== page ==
Mean SMFQ scores increased (more depression symptoms) over time for females but not males (see Table 2 and Fig. 1b). The percentage of participants scoring in the clinical range on the SMFQ at baseline and at subsequent 12 monthly data collection points was 12.6, 9.7, 14.4 and 17.3 respectively.

Mean YSR/AD scores increased (more depression symptoms) over time for females and decreased over time for males (see Table 2 and Fig. 1c). The percentage of participants scoring in the clinical range on the YSR/AD at baseline and at subsequent 12 monthly data collection points was 12.3, 11.9, 11.6 and 16.2 respectively.

Mean YSR/WD scores increased (more depression symptoms) over time for females and decreased over time for males (see Table 2 and Fig. 1d). The percentage of participants scoring in the clinical range on the YSR/WD at baseline and at subsequent 12 monthly data collection points was 6.9, 7.9, 8.3 and 11.2 respectively.

Relationship between SMS Mood scores and other measures of mood

Linear regression analyses of continuous data found an inverse association between SMS Mood and SMFQ and YSR/WD, but not the YSR/AD (see Table 3). Subgroup analysis found an association between SMS Mood and the YSR/AD for females but not males. Risk analyses of binary data, expressed as odds ratios (OR), found an association between having a cluster of SMS Mood scores in the low range any time in the study period, and having an SMFQ score in the clinical range at both 24 (OR = 4.45, 95% CI 1.49 to 13.29) and 36 months (OR = 4.72, 95% CI 1.62 to 13.72). There was also a statistically significant association between having a cluster of SMS Mood scores in the low range any time in the study period and having a YSR/WD in the clinical range at 24 months (OR = 4.61, 95% CI 1.34 to 15.88).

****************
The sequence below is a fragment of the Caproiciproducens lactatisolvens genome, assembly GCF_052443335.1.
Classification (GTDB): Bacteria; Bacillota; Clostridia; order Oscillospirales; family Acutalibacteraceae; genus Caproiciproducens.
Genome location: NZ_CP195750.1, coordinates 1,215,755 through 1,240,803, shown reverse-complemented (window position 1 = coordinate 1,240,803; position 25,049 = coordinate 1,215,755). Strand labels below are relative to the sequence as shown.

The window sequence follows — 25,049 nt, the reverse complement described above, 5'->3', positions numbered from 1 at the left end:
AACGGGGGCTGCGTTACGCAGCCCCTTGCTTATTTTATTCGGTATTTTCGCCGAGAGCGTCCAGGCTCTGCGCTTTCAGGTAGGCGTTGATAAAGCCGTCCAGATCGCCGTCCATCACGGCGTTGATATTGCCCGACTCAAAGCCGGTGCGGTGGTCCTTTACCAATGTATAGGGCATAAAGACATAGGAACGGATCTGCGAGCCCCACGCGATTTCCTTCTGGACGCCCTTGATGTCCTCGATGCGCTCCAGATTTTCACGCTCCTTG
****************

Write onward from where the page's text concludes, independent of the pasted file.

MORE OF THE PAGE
Table 3 The association between SMS Mood score and SMFQ, YSR/AD and YSR/WD


Participants who completed all four waves of the present study responded to 87% of the 3-monthly SMS text requests for a mood rating, demonstrating its feasibility for use in longitudinal research with young people. SMS Mood scores followed a similar trajectory over time as the SMFQ and YSR depression scales, with a worsening of mood among females while mood in males remained unchanged or even improved. The findings of the present study contrast with research using different depression scales which found gender difference remained constant over time [12, 13]), There was a robust and consistent relationship between SMS Mood scores and the depression scales in females, while the relationship was less consistent in males. The findings point to the SMS Mood scale being a more useful proxy measure for mood disturbance among adolescent females than males.